Team:Lambert GA/Experiments


Experiments


2017 Wet Lab Summary


The 2017 Lambert iGEM team worked two-fold on developing a proof of concept for the Chrome-Q and assembling a genetic construct to use the Chrome-Q to quantify data. In the process of advancing the Chrome-Q, there were three methods in which Lambert iGEM attempted to grow E. coli expressing color for data collection.

Several weeks were devoted to construct pλR LacI R011 RFP in the NEB 10-beta E. coli strain, with individual parts given from Monica McNerney at the Georgia Institute of Technology. However, the lack of RFP expression in the cells led the team to believe that the sequences - particularly RFP - were mutated when attempting to digest and ligate the parts together.

Next, the team referred to the parts registry to use existing chromoproteins. From Uppsala 2013, Lambert iGEM attempted to ligate AmilCP (BBa_K592009), Amaj Lime (BBa_K1033916), and CJ Blue (BBa_K592011) into backbones to obtain a variety of measurements on the Chrome-Q using the HSV color space. After adjusting digestion, ligation, and transformation protocols and still failing to see the expected color expression, the team referred back to Stanford-Brown’s wiki page on their usage of the chromoproteins for their project in 2016. It was discovered that their team also did not successfully transform those chromoproteins; as a result, they had ordered their parts to obtain their results.


Subsequently, to troubleshoot for both the RFP construct and Uppsala’s chromoproteins, Lambert iGEM ordered chromoproteins from ATUM: TinselPurple, ScroogeOrange, and VirginiaViolet. While the two purple chromoproteins (TinselPurple and VirginiaViolet) gave a variance of the color, ScroogeOrange provided a contrasting pigment for the Chrome-Q to measure. After successful transformations, liquid cultures were induced with varying levels of IPTG - 0uM, 10uM, 100uM, 500uM, and 1mM. Distinct visual differences were observed: incremental concentrations of IPTG directly correlated with an increase in chromoprotein expression. Measurements were made on the spectrophotometer and the Chrome-Q for comparison.



Successful Transformations of ATUM chromoproteins (ScroogeOrange and TinselPurple)

Additionally, the 2017 Lambert iGEM team continued attempting a similar construct to the 2016 Lambert iGEM team: pλR LacI tsPurple/tsPurpleDAS/tsPurpleLAA pLac ClpXP CI. DAS (a moderate degradation tag) and LAA (a strong degradation tag) allowed rates of degradation to be compared when measuring the RGB values of the cells on the Chrome-Q. The promoter, pλR LacI, had very low miniprep concentrations, and it was hypothesized that the toxicity to the cells prevented from both transformation and miniprep efficiencies to be proficient for the rest of the assemblies. As a result, the team switched to R0040, a promoter that was transformed from this year’s InterLab study. This was successfully ligated to the three reporters, but the colonies did not turn purple when transformed in the NEB 5-alpha E. coli strain and the Keio strains.

For the reporters alone, sequencing results showed that both tsPurple and tsPurpleLAA had the correct part length, but tsPurpleDAS did not include the degradation tag in its sequencing result. As a result, the team contributed these new composite parts to the iGEM registry.

The final third of the construct - pLac ClpXP CI - was successfully assembled and sent for sequencing, which revealed that CI had been mutated during assembly and therefore not functional. Due to time constraints, the 2017 Lambert iGEM team did not have time to put together the entire construct.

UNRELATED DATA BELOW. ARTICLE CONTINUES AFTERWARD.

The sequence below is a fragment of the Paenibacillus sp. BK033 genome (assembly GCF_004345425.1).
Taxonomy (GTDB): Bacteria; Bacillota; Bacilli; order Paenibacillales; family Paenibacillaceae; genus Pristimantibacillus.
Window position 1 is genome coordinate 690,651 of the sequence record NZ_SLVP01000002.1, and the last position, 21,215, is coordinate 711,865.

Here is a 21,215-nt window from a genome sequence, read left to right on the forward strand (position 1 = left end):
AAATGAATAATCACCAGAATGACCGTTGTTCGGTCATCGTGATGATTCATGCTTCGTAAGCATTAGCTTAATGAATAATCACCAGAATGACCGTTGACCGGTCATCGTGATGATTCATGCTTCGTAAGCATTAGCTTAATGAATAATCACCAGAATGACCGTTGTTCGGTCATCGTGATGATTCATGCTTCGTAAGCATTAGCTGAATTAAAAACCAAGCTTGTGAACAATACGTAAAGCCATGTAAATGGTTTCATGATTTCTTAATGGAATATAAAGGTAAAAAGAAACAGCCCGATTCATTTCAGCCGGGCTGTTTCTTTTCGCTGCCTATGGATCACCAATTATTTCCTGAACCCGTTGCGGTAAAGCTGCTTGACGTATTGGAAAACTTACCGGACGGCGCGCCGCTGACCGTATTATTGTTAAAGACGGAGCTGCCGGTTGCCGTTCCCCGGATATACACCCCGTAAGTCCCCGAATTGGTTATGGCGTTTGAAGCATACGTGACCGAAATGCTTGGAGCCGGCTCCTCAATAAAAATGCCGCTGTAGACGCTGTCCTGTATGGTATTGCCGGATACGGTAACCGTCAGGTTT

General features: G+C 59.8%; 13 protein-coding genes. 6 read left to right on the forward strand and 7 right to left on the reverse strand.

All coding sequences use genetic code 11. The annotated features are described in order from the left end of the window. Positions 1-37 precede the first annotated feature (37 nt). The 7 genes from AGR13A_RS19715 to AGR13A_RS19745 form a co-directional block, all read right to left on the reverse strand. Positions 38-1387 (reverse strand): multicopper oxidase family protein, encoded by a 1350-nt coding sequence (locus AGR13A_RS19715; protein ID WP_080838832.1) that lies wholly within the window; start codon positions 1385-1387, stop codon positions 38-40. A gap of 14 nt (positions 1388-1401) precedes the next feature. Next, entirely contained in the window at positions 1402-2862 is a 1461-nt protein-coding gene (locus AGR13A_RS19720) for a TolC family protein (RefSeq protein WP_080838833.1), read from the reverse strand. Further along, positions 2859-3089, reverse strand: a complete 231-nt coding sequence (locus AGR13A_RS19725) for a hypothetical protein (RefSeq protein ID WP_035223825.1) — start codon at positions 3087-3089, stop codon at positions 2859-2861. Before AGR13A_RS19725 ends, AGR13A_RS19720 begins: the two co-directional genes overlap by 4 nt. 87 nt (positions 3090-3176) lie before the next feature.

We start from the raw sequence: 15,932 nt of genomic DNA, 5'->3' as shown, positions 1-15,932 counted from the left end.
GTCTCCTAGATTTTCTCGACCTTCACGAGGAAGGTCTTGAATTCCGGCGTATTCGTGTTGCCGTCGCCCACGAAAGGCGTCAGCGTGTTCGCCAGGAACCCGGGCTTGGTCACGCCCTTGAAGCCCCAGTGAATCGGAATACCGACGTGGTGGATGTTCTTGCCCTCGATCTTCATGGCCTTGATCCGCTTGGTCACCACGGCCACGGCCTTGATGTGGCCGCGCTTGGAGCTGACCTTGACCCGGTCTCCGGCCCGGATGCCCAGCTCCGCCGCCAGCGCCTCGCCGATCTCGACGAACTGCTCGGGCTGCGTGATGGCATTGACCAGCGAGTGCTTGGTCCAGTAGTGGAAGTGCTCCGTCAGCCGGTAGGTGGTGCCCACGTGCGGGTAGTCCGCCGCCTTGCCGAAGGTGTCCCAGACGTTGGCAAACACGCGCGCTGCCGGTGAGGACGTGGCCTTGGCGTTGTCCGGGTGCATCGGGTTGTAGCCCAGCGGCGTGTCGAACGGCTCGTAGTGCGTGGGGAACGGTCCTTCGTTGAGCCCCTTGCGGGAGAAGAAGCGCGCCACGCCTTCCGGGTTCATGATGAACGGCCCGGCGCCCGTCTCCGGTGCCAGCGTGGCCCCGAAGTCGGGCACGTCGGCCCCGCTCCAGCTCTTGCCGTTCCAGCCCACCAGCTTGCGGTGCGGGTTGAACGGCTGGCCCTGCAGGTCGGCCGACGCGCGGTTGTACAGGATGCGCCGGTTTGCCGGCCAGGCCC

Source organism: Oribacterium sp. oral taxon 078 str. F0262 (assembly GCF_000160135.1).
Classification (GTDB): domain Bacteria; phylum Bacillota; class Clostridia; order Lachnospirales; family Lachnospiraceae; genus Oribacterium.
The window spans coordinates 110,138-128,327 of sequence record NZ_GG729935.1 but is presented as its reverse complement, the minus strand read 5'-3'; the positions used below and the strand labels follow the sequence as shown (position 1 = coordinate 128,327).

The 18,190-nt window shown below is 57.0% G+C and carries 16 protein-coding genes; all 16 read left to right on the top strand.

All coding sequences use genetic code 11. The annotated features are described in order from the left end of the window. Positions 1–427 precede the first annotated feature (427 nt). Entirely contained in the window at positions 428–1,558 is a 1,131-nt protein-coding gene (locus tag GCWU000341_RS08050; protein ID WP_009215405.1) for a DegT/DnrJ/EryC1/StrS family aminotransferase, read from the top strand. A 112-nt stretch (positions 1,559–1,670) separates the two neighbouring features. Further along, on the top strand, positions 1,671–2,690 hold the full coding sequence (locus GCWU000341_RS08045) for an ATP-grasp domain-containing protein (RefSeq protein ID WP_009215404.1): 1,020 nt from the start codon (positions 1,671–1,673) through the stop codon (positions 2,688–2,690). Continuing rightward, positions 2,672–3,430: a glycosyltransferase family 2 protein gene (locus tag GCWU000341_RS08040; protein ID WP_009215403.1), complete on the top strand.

While characterizing non-lysosomal inducible protein degradation, the 2017 Lambert iGEM team developed the Chrome-Q to quantify the degradation of different chromoproteins.

Workflow


1. Miniprep/Nanodrop
2. Digest
3. Gel
4. Ligation
5. Transformation, Plate
6. Colony PCR (Screening)
7. Gel
8. Inoculate correct colony to a liquid culture.

Materials:


Miniprep: grown culture, microcentrifuge, 2 1.5mL microcentrifuge tubes, mini column and collection tube, Solution I, Solution II, Solution III, HBC Wash Buffer, DNA Wash Buffer, Elution Buffer, micropipette and tips

Nanodrop: nanodrop machine, miniprepped DNA, Kimtech wipes, micropipette and tips

Digest: miniprepped DNA, dH₂O, 10X RE-Mix, standard restriction enzyme, micropipettes and tips

Gel: agarose gel (make one if necessary), 1X TAE Buffer, power supply, chamber and electrodes, ladder, micropipette and tips, DNA

Ligation: vector, parts 1 and 2, ligase buffer, ligase, Antarctic phosphatase, microcentrifuge tube, ice, micropipette and tips

Transformation: ice, ligation mixture, competent cells, incubator, LB media, microcentrifuge tubes, micropipette and tips Plate: agar plate, micropipette and tips, beads

Colony PCR: dH₂O, buffer, VF₂, VR, Q5 polymerase, dNTP, DNA dilution, micropipette and tips, PCR tubes, thermocycler, ice

Gel: agarose gel (make one if necessary), 1X TAE Buffer, power supply, chamber and electrodes, ladder, micropipette and tips, DNA

Inoculate: LB media, dilution, micropipette and tips


Protocol:


1. Miniprep (using Omega protocol)
1.1 Grow 1-5mL culture overnight in a 10mL-20mL culture tube.
1.2 Centrifuge at 2500xg for 5 minutes at room temperature. Decant or aspirate and discard the culture media. (Original protocol called for 10,000xg for 1 minute, but the speed and time above seemed to produce better results.)
1.2.1 Original protocol called for 10,000xg for 1 minute, but the speed and time above seemed to produce better results.
1.3 Add 250uL of Solution I mixed with RNase A (pre-added). Vortex to mix thoroughly. Transfer the suspension into a new 1.5mL microcentrifuge tube.
1.4 Add 250uL of Solution II. Invert several times until you get a clear lysate.
1.4.1 Once Solution II is added, do not let it sit for more than 5 minutes!
1.5 Add 350uL of Solution III. Invert several times until a white precipitate forms. Centrifuge at 13,000xg or 17,900rcf for 10 minutes. A compact white pellet should form at the bottom of the tube.
1.6 Insert a mini column into a 2mL collection tube.
1.7 Transfer the clear supernatant into the mini column using a micropipette. Centrifuge at the maximum speed (13,000xg) for 60 seconds. Discard the filtrate and reuse the collection tube.
1.7.1 Be careful not to get any parts of the pellet! Tilt at an angle with the pellet at the top when micropipetting is advisable.
1.7.2 Think about what you are discarding versus what you want to keep!
1.8 Add 500uL of the HBC Wash Buffer diluted in isopropanol. Centrifuge at maximum speed (13,000xg) for 60 seconds. Discard the filtrate and reuse the collection tube.
1.8.1 All wash buffers will be centrifuged for 1 minute.
1.9 Add 700uL of the DNA Wash Buffer diluted in ethanol. Centrifuge at maximum speed (13,000xg) for 60 seconds. Discard the filtrate and reuse the collection tube.